An affirmation that all people are part of a single human family, that a oneness lies buried beneath the manifold diversities and dissensions of the present fragmented world, and that this latent oneness can give life and fire to some programme of social transformation.
This unity means that the constant factors in our genetic heritage and in our upbringing imply similarities in our aspirations and in the process of our lives. While these latter similarities may be somewhat masked by the obvious differences imposed by life in diverse human environments, many features of common humanity stand out above such variations. The phrase also implies that most options available to any member of the human family will become available to any other member.
Alternately, the human commonalities perceived (despite differences of national, ethnic, or racial characteristics, and despite differences of sex, age, physical or mental states, or among economic, political, religious or cultural goals) are conceived, not as some difference-obliterating or ignoring, idealistic unity, but as a federation of different parts of the human family in which, in fact, differentiation plays an important if not crucially essential role in planetary development. This federated unity implies that people may continue to exercise their choices freely so as not to come under any system of 'harmonized' options.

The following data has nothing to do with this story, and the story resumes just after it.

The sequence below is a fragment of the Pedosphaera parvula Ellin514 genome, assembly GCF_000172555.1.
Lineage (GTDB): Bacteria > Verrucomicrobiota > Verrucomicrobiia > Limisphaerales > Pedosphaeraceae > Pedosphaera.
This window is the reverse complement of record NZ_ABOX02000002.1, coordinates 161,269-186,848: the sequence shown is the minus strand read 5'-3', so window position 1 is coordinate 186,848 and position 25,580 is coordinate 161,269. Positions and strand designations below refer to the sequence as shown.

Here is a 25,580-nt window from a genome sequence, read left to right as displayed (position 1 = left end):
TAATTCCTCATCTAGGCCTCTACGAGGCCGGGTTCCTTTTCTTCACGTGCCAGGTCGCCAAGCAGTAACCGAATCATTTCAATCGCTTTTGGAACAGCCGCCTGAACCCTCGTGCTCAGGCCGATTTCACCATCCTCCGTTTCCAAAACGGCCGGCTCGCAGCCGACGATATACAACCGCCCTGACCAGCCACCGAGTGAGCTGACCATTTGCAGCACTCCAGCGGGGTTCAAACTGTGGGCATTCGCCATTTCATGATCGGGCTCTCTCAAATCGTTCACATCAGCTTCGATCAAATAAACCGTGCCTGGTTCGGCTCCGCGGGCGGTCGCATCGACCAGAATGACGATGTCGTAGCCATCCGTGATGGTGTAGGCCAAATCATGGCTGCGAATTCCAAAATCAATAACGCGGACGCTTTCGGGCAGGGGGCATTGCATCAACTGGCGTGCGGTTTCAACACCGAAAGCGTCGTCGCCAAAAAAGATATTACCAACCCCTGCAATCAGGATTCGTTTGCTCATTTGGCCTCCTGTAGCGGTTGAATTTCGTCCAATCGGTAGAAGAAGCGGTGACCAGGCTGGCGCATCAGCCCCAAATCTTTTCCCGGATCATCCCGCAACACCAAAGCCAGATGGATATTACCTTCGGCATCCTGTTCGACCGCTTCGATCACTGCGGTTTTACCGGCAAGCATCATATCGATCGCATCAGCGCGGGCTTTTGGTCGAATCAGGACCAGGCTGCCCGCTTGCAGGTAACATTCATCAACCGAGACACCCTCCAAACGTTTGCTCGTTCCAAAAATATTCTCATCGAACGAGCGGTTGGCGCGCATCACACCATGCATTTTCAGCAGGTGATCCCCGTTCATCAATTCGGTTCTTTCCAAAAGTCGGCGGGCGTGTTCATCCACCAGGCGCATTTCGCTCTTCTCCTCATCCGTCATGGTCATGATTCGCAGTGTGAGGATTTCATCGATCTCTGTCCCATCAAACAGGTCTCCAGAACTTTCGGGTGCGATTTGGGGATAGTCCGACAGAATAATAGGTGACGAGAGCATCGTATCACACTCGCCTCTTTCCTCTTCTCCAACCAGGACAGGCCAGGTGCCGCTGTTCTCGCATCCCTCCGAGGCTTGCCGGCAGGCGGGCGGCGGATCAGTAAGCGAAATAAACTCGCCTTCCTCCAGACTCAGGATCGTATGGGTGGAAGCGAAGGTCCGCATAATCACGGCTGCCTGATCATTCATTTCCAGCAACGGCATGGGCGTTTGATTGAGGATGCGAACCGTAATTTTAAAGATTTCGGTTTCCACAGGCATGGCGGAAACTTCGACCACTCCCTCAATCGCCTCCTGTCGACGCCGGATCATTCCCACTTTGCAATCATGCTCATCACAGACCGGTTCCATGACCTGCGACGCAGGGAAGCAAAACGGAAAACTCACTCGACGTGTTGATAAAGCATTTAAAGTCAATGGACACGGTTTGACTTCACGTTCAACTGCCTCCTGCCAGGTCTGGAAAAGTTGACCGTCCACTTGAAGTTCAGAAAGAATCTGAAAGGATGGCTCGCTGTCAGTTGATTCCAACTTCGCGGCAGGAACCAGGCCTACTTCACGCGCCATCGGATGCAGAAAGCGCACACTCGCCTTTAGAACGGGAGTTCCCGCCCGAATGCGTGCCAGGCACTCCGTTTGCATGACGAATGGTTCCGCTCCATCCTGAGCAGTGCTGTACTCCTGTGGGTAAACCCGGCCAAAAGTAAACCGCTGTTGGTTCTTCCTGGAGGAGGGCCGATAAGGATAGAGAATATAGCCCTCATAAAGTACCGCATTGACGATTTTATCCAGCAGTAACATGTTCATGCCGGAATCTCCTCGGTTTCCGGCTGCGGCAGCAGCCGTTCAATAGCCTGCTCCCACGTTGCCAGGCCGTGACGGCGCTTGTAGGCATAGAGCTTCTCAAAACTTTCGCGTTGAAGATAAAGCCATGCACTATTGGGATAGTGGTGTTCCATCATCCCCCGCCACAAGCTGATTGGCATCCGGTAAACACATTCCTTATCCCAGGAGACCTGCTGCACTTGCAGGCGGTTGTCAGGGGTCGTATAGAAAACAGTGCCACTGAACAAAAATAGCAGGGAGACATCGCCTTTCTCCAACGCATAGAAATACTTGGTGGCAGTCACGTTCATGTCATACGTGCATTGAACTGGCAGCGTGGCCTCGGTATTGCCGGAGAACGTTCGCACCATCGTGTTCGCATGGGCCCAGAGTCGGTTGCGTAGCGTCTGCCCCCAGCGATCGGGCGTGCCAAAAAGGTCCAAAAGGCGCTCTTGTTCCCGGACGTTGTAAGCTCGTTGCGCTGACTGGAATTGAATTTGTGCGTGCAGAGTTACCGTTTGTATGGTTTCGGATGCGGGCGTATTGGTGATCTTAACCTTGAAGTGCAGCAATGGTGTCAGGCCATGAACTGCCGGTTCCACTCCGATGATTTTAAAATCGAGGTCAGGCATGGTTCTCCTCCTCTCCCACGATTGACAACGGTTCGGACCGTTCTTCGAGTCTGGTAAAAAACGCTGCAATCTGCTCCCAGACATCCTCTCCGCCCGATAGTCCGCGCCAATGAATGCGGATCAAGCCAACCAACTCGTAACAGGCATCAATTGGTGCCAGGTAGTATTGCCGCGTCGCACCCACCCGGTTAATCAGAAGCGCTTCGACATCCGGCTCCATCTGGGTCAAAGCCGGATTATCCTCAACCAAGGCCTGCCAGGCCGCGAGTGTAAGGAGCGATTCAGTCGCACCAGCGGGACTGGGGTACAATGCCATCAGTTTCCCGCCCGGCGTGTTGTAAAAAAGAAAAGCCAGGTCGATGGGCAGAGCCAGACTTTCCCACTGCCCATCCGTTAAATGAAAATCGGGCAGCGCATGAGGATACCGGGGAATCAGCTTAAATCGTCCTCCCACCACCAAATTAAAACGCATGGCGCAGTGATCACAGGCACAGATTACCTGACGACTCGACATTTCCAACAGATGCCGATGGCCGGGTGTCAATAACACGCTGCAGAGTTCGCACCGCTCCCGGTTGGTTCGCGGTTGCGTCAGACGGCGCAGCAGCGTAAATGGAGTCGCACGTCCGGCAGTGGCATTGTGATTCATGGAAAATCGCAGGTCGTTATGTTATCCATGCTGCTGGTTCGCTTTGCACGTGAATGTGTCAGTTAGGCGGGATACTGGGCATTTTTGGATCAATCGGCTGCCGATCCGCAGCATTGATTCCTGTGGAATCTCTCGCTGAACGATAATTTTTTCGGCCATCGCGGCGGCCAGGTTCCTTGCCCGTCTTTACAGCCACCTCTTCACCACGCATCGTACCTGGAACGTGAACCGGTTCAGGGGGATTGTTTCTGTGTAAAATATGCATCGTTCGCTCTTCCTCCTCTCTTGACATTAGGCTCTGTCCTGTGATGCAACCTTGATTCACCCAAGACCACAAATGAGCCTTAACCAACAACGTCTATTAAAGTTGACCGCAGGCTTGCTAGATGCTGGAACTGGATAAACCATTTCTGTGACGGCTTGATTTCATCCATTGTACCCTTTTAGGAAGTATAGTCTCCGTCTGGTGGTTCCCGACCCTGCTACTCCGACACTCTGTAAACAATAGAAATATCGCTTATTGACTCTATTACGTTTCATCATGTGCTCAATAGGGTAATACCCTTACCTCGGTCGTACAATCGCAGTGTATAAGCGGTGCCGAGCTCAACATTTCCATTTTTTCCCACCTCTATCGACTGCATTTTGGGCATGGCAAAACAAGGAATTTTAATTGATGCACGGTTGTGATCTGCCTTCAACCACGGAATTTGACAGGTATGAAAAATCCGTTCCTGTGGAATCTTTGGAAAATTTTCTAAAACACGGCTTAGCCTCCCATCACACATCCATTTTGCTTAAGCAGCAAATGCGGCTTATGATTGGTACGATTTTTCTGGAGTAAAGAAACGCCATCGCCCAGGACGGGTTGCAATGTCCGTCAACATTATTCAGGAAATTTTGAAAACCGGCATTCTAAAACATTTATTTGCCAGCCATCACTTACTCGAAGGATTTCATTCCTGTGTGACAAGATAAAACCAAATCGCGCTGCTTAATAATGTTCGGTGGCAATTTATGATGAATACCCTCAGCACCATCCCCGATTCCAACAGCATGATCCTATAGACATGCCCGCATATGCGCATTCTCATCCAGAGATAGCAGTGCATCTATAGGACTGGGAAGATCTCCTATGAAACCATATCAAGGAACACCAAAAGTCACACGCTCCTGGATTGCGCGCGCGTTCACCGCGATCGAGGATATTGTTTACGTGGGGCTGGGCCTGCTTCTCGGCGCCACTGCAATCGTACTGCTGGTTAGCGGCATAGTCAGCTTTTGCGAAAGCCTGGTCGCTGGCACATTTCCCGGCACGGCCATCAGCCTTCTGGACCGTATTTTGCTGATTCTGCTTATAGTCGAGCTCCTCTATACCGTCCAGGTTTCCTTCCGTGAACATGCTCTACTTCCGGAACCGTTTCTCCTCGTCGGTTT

It is everyone's duty, but especially that of Christians, to work with energy for the establishment of universal brotherhood, the indispensable basis for authentic justice and the condition for enduring peace: "We cannot in truthfulness call upon that God who is the Father of all if we refuse to act in a brotherly way toward certain men, created to God's image. A man's relationship with God the Father and his relationship with his brother men are so linked together that Scripture says: 'He who does not love does not know God' (I Jn. 4, 8)". (Papal Writings, 14 May 1971).